In our last programme Business Daily reported from Germany, the most successful economy in Europe. Today we report from one of the least successful, Portugal.
There has been much less drama around Portugal's €78 billion bailout than that of Greece but that doesn't mean the process hasn't been painful.
The Portuguese have been experiencing a similar cycle of budget cuts and tax increases married to what is euphemistically called economic "restructuring" - the stripping away of labour rights, cutting back pensions and holiday allowances and making employees easier to hire and fire.
But that still hasn't kick started growth. The Portuguese government reckons the economy will contract by a further 3.3% in 2012 - it shrank by 3% last year. Meanwhile unemployment is expected to reach 14.5%.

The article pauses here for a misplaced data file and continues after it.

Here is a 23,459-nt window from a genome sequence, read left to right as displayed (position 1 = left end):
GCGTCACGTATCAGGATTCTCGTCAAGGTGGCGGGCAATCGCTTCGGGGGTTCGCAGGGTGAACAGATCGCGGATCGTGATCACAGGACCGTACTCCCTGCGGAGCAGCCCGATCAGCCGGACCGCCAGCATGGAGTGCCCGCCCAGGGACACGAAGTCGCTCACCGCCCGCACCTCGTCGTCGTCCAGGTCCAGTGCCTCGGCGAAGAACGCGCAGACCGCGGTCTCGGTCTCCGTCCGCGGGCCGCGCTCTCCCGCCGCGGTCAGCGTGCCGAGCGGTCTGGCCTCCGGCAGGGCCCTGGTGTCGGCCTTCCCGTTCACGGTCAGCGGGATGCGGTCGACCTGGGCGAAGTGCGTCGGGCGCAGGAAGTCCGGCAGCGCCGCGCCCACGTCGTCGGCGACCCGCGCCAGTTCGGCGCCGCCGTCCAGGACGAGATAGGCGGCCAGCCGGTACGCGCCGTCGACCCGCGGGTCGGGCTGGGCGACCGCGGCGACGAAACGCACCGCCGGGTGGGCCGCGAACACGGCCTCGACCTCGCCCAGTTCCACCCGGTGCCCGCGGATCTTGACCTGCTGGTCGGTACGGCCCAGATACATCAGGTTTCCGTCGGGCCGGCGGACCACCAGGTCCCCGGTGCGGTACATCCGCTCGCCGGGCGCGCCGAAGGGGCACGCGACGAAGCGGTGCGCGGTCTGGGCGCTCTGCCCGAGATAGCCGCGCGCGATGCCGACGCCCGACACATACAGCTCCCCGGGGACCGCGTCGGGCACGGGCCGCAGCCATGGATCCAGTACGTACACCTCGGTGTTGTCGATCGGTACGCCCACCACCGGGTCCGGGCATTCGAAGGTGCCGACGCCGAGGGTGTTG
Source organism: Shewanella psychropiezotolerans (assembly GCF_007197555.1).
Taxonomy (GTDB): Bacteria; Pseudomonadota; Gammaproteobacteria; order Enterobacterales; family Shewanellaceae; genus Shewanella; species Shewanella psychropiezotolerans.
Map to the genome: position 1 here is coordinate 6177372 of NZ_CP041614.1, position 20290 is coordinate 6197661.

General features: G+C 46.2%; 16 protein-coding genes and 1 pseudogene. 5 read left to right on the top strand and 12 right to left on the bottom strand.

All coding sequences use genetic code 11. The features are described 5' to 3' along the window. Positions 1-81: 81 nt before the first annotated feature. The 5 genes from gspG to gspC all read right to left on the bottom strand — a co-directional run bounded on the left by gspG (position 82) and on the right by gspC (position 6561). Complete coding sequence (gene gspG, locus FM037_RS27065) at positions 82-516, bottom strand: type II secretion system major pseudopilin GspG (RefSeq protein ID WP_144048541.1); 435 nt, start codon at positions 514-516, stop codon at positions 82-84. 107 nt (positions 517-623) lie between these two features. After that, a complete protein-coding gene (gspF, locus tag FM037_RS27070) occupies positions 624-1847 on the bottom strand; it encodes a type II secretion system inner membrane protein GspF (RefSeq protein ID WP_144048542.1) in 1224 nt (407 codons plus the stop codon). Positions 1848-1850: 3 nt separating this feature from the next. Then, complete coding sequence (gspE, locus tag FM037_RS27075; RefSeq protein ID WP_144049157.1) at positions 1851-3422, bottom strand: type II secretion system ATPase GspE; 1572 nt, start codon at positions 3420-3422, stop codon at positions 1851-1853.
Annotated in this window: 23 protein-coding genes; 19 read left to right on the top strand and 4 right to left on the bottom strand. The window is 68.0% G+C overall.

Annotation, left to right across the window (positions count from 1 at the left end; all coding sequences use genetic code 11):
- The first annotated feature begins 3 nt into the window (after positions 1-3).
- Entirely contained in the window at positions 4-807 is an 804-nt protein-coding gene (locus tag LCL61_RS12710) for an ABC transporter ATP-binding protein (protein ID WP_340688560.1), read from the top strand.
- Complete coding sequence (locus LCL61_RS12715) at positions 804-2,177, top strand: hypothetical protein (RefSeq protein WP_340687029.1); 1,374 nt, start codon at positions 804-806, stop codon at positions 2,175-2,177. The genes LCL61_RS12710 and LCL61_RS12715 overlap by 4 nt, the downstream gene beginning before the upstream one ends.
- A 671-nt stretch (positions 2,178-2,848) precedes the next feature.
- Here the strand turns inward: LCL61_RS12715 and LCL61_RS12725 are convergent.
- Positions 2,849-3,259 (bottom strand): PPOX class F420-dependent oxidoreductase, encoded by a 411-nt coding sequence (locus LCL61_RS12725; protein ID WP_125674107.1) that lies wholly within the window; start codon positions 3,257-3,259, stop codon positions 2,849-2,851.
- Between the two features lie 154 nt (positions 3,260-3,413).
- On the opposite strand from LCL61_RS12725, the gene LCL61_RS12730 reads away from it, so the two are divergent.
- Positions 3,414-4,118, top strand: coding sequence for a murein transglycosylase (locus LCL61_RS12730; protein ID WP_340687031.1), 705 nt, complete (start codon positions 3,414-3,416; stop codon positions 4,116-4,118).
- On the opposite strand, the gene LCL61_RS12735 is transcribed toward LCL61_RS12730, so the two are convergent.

The BBC's Europe business correspondent Nigel Cassidy has been to Northern Portugal to find out how ordinary people are coping.
He says most Portuguese people don't blame others for the problems their country is in. That is not true in Greece. Many people there do blame others for the terrible situation their country is in.
Many Greeks say they feel that they have been blackmailed into a vicious round of budget cuts and tax rises which is now ripping the fabric of Greek society apart.
And increasingly one man is coming to symbolise the privations imposed by the European Union, the European Central Bank and the International Monetary Fund - the so-called troika. He is Horst Reichenbach and he heads the special task force set up by the European Commission to help rebuild the Greek economy.
Some Greeks regard Mr Reichenbach as the unofficial and unelected new ruler of their country. Justin Rowlatt interviews him about his role in reviving the Greek economy.
And the economic crisis hasn't just been reshaping the Greek economy, it has also created new divisions in Greek society.
Business Daily's Greek commentator, Giorgos Christides, says that in his view, Greek attitudes to politics are now split across a very profound new polarity.